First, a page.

Medical Assistant vs Registered Nurse
What is the Difference Between a Medical Assistant and an RN
The field of healthcare has so many facets that there are ample job opportunities for individuals of all educational backgrounds, interests, skills, and abilities. If you are ready to enter the healthcare field, you may be having a tough time choosing between the various career options. Should you become a medical assistant or a registered nurse? While both careers allow you the opportunity to contribute to patient care and well-being, there are some substantial differences between the two careers that you should be aware of before you make a decision.
There are many differences between the education and training requirements for a medical assistant and a registered nurse. Some states and employers will provide on-the-job training for medical assistants, but in most cases, it is necessary to complete an accredited training program through a traditional or online school. This is especially important if you wish to become certified or registered after graduation. Medical assistant training programs typically take around one year to complete at minimum and involve a combination of book classes, hands-on training, and an internship or externship.
To become a registered nurse, you must complete an accredited nursing program, which cannot be completed entirely online. Training takes around two years to complete and can be taken through most colleges, universities, and some technical schools. Nursing programs consist of book study as well as various clinical experiences and are more in-depth than medical assistant training. Upon completion of the program, nursing candidates must pass the NCLEX to become licensed to work.
Duties and Responsibilities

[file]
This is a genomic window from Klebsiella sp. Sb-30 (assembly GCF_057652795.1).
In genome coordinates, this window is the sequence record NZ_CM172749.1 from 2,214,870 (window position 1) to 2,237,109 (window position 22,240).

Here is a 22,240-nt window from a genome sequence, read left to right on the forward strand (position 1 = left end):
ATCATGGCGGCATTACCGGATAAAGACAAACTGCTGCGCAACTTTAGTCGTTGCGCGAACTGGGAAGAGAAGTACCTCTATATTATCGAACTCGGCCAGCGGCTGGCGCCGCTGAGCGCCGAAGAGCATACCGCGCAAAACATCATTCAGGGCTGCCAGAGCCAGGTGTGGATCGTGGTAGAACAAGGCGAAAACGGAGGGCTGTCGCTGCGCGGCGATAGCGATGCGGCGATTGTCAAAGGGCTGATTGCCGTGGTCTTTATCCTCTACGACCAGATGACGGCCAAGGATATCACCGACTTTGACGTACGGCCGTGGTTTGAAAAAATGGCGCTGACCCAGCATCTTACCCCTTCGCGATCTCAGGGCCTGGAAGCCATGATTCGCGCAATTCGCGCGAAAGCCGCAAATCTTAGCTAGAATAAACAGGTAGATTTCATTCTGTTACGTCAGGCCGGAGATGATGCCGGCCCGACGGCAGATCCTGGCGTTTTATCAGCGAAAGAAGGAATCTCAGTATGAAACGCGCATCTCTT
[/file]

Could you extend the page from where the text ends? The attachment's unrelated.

Although both medical assistants and registered nurses share some similarities in job duties and responsibilities, there are some major differences between the two careers. Medical assistants work under the direct supervision of registered nurses or physicians and assist with a variety of tests and procedures. In addition, medical assistants are often responsible for collecting and recording patient histories, maintaining records, taking vital signs, and providing patient instructions. They may also be responsible for a number of administrative tasks such as answering phones, scheduling appointments, performing billing functions, managing inventory, and more.
Registered nurses normally focus exclusively on patient care with a minimum of administrative duties. They work under the supervision of a physician and only perform care as directed by the physician in charge. While registered nurses follow doctors’ orders, they are also responsible for writing patient care plans. The only administrative duties required of registered nurses is writing care plans and documenting patient vital signs, condition, and treatments.
Employment & Salary
As with most healthcare careers, both medical assistants and registered nurses are in high demand and are expected to see above average career growth over the coming years. Medical assistants typically work in physicians’ offices, clinics, ambulatory care, and similar facilities, while registered nurses may work in these settings as well as long-term care, nursing homes, and hospitals. There are also some substantial differences in earning potential between the two careers. The average salary for a medical assistant is around $30,000 a year while the salary average for a registered nurse is between $47,000 and $69,000 a year. This difference in salary is understandable when you consider that registered nurses are more accountable for patient care and health. In addition, registered nurses are often required to work long hours, nontraditional schedules, and often rotating shifts. Medical assistants, on the other hand, typically enjoy a traditional workday with nights and weekends off.
While both the medical assisting and the registered nurse career fields are full of promise and have much to offer, they are vastly different in many ways. Before making a career choice, it is important to consider all facets of your potential careers to be sure that the one you choose is perfect for you.